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Tai Chi Can Improve Survival Rate of Advanced Lung Cancer Patients By A Year

AsianScientist (May. 15, 2024) – Tai chi could significantly improve sleep quality and reduce fatigue in patients with advanced lung cancer, and improve their survival rate by a year, a new study has found. Patients with advanced lung cancer often experience sleep disturbances which can aggravate physical and psychological symptoms, resulting in decreased quality of life and survival. 

To address these issues, researchers from the University of Hong Kong’s medical school investigated non-pharmacological approaches. Among these, physical exercise emerged as a promising option due to its safety, affordability, and diverse benefits. 

Unlike pharmacological methods, which can exacerbate cancer-related symptoms with their potential side effects, physical exercise offers a safer alternative. Tai chi – a practice that involves a series of slow gentle movements and physical postures, a meditative state of mind, and controlled breathing –  was found to be an effective non-pharmacological intervention.

“Tai chi’s emphasis on the mind-body connection offers a holistic approach that goes beyond physical exercise alone. The meditative and mindful aspects of tai chi may help patients cope with psychological distress, reduce anxiety, and enhance their overall quality of life and one-year survival rate,” said lead researcher, Dr Naomi Takemura.

By incorporating tai chi into the treatment plan, healthcare providers can offer a safe, affordable, and potentially effective approach to alleviate the symptom burden and enhance the overall well-being of patients, the researchers stated.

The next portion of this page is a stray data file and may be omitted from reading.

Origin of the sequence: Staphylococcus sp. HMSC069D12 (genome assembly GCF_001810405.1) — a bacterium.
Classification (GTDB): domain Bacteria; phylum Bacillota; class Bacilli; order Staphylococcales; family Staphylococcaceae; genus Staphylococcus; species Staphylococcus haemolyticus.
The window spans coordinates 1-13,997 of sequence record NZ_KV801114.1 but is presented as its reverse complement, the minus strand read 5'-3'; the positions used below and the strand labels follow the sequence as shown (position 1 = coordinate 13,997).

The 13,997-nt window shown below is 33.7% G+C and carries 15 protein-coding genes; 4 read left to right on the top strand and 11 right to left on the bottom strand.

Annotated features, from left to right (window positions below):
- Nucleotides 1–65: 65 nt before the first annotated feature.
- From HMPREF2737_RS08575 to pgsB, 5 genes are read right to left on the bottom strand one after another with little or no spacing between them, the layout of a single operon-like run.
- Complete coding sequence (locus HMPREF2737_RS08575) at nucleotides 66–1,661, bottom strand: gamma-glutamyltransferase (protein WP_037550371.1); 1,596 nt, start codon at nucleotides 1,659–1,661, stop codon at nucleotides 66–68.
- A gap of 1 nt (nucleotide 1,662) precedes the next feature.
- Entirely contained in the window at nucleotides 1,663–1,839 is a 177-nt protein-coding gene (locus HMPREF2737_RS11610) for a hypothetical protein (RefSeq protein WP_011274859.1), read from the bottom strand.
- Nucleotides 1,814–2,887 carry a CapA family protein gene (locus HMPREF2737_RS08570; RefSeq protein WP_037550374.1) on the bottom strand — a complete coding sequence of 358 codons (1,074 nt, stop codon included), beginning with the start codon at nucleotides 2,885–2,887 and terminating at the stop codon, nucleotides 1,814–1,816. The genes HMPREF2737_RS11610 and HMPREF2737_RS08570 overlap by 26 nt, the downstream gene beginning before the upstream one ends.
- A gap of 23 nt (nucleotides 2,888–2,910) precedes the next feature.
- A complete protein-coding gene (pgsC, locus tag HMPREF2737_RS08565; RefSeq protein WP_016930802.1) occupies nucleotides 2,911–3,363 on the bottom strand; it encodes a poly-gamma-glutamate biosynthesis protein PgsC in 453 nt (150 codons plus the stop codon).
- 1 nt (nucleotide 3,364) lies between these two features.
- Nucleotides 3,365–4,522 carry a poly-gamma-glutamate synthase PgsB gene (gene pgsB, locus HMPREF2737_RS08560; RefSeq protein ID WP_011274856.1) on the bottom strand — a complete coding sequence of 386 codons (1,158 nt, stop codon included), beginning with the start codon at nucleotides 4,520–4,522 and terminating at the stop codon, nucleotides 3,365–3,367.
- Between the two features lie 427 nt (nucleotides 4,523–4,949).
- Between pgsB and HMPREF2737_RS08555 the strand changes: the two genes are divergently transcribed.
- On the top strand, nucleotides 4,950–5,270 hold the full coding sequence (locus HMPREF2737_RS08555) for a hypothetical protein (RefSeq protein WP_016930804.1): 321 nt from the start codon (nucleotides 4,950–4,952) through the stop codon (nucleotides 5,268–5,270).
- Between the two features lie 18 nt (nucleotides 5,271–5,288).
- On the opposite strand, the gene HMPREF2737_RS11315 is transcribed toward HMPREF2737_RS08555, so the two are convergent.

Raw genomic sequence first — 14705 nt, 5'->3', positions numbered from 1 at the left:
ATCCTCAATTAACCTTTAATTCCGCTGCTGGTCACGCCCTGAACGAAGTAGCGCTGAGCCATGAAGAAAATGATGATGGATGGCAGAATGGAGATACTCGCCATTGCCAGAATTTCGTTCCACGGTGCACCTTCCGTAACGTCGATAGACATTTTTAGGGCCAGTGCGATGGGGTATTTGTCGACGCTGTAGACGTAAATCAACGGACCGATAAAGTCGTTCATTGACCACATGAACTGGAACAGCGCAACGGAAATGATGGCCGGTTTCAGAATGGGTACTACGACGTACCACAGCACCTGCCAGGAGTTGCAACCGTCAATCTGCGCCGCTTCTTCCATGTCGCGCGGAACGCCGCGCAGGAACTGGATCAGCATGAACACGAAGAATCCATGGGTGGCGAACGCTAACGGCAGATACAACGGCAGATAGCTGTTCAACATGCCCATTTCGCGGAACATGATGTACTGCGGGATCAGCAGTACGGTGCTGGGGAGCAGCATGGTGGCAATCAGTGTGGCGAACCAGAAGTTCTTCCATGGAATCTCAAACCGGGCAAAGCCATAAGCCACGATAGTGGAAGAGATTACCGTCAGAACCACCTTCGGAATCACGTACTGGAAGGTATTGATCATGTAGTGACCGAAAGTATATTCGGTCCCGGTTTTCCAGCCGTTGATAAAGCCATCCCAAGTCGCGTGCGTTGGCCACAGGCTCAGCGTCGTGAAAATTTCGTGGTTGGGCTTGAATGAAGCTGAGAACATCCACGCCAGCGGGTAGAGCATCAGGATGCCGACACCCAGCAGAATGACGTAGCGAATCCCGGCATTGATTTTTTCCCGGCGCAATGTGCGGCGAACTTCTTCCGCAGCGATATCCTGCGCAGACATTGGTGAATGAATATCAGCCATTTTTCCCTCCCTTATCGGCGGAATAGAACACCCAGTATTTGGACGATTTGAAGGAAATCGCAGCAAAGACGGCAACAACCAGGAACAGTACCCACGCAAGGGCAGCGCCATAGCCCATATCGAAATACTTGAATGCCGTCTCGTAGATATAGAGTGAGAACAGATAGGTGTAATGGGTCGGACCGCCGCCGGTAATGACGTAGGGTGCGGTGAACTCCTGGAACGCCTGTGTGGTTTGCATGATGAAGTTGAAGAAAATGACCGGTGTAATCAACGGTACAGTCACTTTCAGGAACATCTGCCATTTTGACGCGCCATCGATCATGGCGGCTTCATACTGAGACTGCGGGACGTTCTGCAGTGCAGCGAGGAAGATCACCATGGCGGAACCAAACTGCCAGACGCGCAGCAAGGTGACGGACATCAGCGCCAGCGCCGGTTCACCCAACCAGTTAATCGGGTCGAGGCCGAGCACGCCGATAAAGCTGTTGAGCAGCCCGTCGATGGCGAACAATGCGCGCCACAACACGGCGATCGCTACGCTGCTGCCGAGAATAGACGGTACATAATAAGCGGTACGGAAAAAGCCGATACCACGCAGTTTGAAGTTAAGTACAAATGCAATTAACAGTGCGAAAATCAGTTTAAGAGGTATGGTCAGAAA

The research team conducted a meta-analysis to examine the effects of aerobic and mind-body exercises, two widely recognised forms of physical exercises, which differ in intensity and modality. 

The research method 

The research was conducted over four years, from 2018 to 2022, and involved 226 patients with advanced lung cancer in three public hospitals in Hong Kong. They were randomly assigned to one of three groups: tai chi, aerobic exercise, or a self-management control group.

The tai chi group and aerobic exercise group attended classes twice a week over a span of 16 weeks, engaging in activities such as treadmill walking, stationary bike riding, and resistance exercises.

The study assessed multiple factors, including subjective sleep quality, objective sleep parameters, psychological distress, fatigue, health-related quality of life, physical function, circadian rhythm, and one-year survival rates among advanced lung cancer patients. 

The study, published in the journal JAMA Oncology, revealed that both the tai chi and aerobic exercise groups showed a significant improvement in sleep quality, anxiety, depression, cardiorespiratory function, physical function, step count and circadian rhythm. However, Tai chi demonstrated superior benefits over aerobic exercise in terms of sleep quality, fatigue reduction, and balance. The study found a remarkable 65% lower risk of mortality in the tai chi group compared to the control group, suggesting that engaging in tai chi may potentially offer better survival for patients with advanced lung cancer.

Source: University of Hong Kong ; Image: Shutterstock 

You can find the article at: Effectiveness of Aerobic Exercise and Tai Chi Interventions on Sleep Quality in Patients With Advanced Lung Cancer: A Randomized Clinical Trial

Disclaimer: This article does not necessarily reflect the views of AsianScientist or its staff.



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